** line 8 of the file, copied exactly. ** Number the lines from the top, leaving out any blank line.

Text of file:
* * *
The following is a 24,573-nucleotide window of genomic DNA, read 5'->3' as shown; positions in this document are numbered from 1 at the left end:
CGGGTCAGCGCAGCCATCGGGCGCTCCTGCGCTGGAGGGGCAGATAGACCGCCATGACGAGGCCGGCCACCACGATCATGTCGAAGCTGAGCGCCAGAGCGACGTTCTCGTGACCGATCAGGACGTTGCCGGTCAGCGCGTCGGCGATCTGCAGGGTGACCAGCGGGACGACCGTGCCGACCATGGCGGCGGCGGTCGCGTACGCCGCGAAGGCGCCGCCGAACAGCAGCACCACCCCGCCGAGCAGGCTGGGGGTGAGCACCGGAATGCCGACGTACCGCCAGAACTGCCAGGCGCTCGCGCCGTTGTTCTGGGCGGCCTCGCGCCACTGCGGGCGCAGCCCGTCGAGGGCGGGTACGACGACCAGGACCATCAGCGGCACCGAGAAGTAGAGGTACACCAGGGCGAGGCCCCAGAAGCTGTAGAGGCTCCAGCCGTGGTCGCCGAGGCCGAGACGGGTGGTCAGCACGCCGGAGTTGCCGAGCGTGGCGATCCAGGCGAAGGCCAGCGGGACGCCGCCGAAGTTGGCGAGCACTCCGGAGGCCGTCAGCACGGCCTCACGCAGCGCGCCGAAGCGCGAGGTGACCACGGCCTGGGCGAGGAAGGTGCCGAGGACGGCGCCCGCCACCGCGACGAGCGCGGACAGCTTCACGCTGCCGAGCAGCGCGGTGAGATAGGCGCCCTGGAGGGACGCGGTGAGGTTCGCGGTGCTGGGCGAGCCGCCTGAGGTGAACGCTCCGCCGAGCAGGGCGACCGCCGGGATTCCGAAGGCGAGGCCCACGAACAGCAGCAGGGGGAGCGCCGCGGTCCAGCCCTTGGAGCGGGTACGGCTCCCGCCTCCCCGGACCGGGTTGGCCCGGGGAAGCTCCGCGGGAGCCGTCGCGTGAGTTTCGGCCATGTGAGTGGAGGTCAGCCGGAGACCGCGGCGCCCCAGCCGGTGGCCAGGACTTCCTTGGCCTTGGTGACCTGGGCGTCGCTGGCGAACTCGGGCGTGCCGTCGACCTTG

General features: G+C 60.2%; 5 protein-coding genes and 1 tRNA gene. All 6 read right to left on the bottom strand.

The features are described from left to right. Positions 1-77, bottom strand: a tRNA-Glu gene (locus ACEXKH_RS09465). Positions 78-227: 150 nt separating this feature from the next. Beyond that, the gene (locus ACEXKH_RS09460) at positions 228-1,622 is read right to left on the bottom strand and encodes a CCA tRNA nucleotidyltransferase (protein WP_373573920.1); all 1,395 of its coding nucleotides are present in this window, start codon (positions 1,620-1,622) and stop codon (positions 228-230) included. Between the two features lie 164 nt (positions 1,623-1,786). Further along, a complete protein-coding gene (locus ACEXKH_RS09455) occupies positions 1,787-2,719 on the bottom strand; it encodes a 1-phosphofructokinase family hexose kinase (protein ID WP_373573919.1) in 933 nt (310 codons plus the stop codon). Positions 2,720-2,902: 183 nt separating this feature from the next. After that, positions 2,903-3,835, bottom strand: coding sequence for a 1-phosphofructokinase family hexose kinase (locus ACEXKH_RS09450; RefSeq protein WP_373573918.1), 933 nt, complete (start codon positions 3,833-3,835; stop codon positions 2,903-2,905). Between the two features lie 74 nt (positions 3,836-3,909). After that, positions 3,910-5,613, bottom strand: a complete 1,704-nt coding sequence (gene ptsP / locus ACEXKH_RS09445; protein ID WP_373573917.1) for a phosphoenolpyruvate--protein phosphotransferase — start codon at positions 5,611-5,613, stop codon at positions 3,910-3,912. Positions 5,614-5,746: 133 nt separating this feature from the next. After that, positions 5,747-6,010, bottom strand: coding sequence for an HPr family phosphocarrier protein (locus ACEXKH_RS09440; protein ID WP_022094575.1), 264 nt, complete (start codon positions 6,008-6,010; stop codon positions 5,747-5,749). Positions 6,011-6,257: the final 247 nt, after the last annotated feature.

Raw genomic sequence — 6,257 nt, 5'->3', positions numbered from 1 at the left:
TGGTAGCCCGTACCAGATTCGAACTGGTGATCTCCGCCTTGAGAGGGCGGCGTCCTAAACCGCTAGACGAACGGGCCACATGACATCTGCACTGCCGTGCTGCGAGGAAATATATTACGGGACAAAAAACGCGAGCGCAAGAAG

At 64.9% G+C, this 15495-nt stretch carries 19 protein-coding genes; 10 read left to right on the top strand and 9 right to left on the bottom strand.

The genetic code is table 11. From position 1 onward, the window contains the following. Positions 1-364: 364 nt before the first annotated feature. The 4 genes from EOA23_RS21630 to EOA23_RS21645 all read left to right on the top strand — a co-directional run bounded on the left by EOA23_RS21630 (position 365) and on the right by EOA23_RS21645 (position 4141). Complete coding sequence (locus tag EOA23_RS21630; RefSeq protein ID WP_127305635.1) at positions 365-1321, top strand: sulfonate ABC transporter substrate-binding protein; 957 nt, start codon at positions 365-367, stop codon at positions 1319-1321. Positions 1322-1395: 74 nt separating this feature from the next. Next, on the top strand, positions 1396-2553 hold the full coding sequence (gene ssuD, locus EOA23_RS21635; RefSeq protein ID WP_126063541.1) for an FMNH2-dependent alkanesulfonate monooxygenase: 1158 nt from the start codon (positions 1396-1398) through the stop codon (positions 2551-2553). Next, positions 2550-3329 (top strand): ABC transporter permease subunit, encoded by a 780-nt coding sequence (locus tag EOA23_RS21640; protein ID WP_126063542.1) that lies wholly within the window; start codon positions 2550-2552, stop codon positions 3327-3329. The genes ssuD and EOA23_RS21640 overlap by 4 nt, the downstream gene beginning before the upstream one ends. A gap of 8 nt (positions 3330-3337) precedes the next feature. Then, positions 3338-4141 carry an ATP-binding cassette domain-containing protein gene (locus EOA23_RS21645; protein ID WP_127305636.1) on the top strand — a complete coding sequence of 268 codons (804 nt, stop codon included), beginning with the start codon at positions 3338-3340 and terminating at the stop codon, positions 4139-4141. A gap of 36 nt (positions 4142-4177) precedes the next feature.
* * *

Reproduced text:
The genetic code is table 11. From position 1 onward, the window contains the following. Positions 1-364: 364 nt before the first annotated feature. The 4 genes from EOA23_RS21630 to EOA23_RS21645 all read left to right on the top strand — a co-directional run bounded on the left by EOA23_RS21630 (position 365) and on the right by EOA23_RS21645 (position 4141). Complete coding sequence (locus tag EOA23_RS21630; RefSeq protein ID WP_127305635.1) at positions 365-1321, top strand: sulfonate ABC transporter substrate-binding protein; 957 nt, start codon at positions 365-367, stop codon at positions 1319-1321. Positions 1322-1395: 74 nt separating this feature from the next. Next, on the top strand, positions 1396-2553 hold the full coding sequence (gene ssuD, locus EOA23_RS21635; RefSeq protein ID WP_126063541.1) for an FMNH2-dependent alkanesulfonate monooxygenase: 1158 nt from the start codon (positions 1396-1398) through the stop codon (positions 2551-2553). Next, positions 2550-3329 (top strand): ABC transporter permease subunit, encoded by a 780-nt coding sequence (locus tag EOA23_RS21640; protein ID WP_126063542.1) that lies wholly within the window; start codon positions 2550-2552, stop codon positions 3327-3329. The genes ssuD and EOA23_RS21640 overlap by 4 nt, the downstream gene beginning before the upstream one ends. A gap of 8 nt (positions 3330-3337) precedes the next feature. Then, positions 3338-4141 carry an ATP-binding cassette domain-containing protein gene (locus EOA23_RS21645; protein ID WP_127305636.1) on the top strand — a complete coding sequence of 268 codons (804 nt, stop codon included), beginning with the start codon at positions 3338-3340 and terminating at the stop codon, positions 4139-4141. A gap of 36 nt (positions 4142-4177) precedes the next feature.